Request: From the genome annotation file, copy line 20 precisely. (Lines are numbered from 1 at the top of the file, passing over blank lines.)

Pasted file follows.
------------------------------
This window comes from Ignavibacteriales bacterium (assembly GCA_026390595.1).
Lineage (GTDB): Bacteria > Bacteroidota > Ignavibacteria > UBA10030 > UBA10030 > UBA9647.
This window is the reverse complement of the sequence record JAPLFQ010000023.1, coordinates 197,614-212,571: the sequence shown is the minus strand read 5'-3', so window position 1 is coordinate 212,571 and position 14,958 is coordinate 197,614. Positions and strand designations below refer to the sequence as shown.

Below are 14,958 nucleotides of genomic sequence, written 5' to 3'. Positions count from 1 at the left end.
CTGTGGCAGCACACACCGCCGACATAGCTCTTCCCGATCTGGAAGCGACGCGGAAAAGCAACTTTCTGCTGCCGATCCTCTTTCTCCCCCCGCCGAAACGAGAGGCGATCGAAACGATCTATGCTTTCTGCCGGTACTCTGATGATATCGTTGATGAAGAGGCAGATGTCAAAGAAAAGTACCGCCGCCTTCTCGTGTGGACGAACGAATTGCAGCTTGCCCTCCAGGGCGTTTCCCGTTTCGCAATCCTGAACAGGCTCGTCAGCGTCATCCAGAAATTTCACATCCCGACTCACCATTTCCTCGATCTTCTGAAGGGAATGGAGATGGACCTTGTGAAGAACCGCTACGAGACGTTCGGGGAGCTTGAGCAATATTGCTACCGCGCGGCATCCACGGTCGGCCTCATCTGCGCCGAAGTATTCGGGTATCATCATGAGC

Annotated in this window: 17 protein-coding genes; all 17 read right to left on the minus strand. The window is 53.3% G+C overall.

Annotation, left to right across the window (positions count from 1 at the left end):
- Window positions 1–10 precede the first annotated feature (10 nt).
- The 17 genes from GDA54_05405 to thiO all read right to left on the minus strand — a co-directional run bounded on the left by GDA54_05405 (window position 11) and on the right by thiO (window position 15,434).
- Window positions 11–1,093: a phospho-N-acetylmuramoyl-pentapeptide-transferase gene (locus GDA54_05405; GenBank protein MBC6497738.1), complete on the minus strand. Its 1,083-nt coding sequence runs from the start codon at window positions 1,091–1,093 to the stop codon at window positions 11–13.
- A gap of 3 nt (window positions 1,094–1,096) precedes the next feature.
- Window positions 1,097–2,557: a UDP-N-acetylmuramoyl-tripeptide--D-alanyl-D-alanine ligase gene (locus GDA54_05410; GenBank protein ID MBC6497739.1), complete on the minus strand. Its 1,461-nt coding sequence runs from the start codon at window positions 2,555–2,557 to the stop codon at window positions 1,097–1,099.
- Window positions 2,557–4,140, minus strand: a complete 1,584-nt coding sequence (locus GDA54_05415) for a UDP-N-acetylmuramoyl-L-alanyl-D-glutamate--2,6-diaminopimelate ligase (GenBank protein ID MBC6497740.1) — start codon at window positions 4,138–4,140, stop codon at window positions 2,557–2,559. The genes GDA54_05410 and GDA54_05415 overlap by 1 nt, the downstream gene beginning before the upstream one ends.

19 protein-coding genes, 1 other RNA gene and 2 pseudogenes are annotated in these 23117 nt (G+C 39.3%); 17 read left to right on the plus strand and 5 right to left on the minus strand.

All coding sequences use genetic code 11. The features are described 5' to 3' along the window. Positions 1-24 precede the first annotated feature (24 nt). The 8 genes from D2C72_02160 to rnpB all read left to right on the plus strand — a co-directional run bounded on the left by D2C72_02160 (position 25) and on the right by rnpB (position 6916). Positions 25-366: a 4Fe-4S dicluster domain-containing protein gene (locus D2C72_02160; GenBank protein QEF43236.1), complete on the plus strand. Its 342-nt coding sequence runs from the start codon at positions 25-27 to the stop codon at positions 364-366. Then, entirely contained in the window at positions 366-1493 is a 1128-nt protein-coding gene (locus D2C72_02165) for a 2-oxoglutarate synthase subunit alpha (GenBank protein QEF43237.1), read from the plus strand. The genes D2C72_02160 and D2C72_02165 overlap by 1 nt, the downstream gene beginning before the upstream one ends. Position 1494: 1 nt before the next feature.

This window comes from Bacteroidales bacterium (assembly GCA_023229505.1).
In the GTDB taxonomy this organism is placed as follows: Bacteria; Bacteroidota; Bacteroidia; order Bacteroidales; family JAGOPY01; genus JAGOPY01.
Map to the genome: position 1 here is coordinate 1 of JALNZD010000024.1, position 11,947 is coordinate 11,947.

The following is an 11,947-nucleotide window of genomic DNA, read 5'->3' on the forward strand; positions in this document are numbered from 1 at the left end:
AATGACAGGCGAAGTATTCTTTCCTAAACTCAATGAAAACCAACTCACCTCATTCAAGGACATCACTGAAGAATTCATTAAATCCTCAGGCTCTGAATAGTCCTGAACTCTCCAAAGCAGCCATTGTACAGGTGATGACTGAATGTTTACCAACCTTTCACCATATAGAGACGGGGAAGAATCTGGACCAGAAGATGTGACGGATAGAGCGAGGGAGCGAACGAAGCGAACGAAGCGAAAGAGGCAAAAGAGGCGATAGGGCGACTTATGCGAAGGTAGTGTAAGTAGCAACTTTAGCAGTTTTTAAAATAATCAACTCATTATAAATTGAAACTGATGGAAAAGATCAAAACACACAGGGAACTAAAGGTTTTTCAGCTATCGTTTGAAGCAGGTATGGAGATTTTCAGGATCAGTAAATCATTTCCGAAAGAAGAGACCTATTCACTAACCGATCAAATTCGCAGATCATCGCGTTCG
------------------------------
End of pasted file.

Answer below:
AATGACAGGCGAAGTATTCTTTCCTAAACTCAATGAAAACCAACTCACCTCATTCAAGGACATCACTGAAGAATTCATTAAATCCTCAGGCTCTGAATAGTCCTGAACTCTCCAAAGCAGCCATTGTACAGGTGATGACTGAATGTTTACCAACCTTTCACCATATAGAGACGGGGAAGAATCTGGACCAGAAGATGTGACGGATAGAGCGAGGGAGCGAACGAAGCGAACGAAGCGAAAGAGGCAAAAGAGGCGATAGGGCGACTTATGCGAAGGTAGTGTAAGTAGCAACTTTAGCAGTTTTTAAAATAATCAACTCATTATAAATTGAAACTGATGGAAAAGATCAAAACACACAGGGAACTAAAGGTTTTTCAGCTATCGTTTGAAGCAGGTATGGAGATTTTCAGGATCAGTAAATCATTTCCGAAAGAAGAGACCTATTCACTAACCGATCAAATTCGCAGATCATCGCGTTCG